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  • ltcommanderdata - Tuesday, September 13, 2011 - link

    Given the need to support Windows, Intel tends to go with PowerVR GPUs with DirectX support. Other than the SGX535 they've used, their options are SGX545 or the SGX544MP. Reply
  • Hector2 - Tuesday, September 13, 2011 - link

    A 32nm processor is nice, but don't expect Intel to make a splash into hand-helds until 22nm. 22nm ought to really start getting them traction. In the meantime, they can fine-tune everything else and get it ready for prime time. I think 14nm will be really amazing. Reply
  • name99 - Wednesday, September 14, 2011 - link

    And ARM will just stand still until then?

    This is what is so dumb about tech comparisons.
    You compare what's available today, with the competitor today. Or you compare what will be available in two years with the competition in two years.
    But you don't say "hah, our 2014 product will totally crush ARM's 2011 product --- we're winning!!!"
    Reply
  • readers - Thursday, September 15, 2011 - link

    Sorry but you don't have a clue about the industry.

    And yes, ARM will just stand still, guess why? Intel has THE BEST FAB in the world, ARM has NONE.

    ARM will be wishing company like TI, Samsung and TSMC etc to get better than Intel. HOWEVER, None of them has managed to do that in past 7-8 years, in fact, none of them were even on par with intel, and with each of their road-map, that will not happen for at least another 4-5 years.

    So you can count on Intel's SOC to have better process than anyone else's, unless they decide to not use their latest tech, it's not a prediction, it's a fact.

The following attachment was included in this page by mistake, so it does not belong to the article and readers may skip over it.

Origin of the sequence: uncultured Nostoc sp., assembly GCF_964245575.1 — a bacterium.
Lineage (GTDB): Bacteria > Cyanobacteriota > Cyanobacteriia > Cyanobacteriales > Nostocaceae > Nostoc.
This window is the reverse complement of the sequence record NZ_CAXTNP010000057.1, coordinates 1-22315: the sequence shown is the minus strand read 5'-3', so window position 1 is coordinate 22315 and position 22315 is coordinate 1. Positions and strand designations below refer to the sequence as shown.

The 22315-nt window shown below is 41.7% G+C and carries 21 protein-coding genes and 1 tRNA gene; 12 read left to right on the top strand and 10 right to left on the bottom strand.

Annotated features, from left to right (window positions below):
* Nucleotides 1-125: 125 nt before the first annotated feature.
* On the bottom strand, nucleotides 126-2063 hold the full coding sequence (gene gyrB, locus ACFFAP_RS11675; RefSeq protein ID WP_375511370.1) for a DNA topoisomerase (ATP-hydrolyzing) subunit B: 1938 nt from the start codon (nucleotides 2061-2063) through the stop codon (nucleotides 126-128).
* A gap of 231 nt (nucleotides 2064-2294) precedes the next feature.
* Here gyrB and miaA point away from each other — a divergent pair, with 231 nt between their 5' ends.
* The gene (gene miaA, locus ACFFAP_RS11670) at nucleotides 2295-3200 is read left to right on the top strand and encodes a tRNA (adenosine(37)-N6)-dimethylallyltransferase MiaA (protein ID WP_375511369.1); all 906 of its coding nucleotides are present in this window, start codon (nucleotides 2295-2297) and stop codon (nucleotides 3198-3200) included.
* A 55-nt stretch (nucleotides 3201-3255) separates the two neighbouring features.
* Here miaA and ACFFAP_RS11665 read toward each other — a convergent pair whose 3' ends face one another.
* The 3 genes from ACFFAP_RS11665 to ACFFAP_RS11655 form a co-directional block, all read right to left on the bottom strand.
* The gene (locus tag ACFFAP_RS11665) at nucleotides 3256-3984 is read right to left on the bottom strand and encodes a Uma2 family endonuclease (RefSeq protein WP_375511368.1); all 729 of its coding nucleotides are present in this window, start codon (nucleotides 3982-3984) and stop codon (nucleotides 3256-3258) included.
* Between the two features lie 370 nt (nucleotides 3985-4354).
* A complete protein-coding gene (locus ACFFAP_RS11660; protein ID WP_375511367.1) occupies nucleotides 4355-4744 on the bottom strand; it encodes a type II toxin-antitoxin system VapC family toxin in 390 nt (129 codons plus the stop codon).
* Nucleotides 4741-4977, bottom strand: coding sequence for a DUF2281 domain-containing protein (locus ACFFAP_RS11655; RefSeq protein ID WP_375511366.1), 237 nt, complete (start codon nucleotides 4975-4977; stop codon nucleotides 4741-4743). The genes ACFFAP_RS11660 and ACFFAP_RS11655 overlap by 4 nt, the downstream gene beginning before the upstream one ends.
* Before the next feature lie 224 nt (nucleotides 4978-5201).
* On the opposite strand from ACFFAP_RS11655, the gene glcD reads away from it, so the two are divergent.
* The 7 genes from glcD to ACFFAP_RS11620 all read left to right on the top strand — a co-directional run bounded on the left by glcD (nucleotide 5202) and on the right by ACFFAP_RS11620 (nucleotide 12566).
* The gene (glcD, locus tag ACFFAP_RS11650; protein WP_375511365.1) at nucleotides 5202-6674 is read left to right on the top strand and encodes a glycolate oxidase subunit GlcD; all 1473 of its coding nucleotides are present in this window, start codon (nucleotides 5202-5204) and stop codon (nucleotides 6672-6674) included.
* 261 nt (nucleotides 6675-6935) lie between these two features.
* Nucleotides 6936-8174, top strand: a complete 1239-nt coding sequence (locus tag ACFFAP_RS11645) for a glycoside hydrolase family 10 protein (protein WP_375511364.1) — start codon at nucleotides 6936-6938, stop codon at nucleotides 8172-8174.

Reply
  • sjael - Tuesday, September 13, 2011 - link

    A15 is a SoC now? ^.<

    I'll go crawl back under my rock..
    Reply
  • ioannis - Tuesday, September 13, 2011 - link

    So MeeGo was holding Intel back? Reply
  • microlithx - Wednesday, September 14, 2011 - link

    Google was likely unhappy with Intel's work on MeeGo

    Of course they were. Google has worked very, very hard to undermine non-Android open source mobile projects, and here goes Intel pushing one not owned by Google. Too bad Google was so successful in suckering so many people into thinking they actually had respect for the existing Linux community. Now actual FOSS alternatives have to struggle to get hardware support.

    I wonder if this means that actual Linux distros will see lesser support, now that Intel will be investing time and effort into working on Google's divergent kernel and wholly incompatible userspace.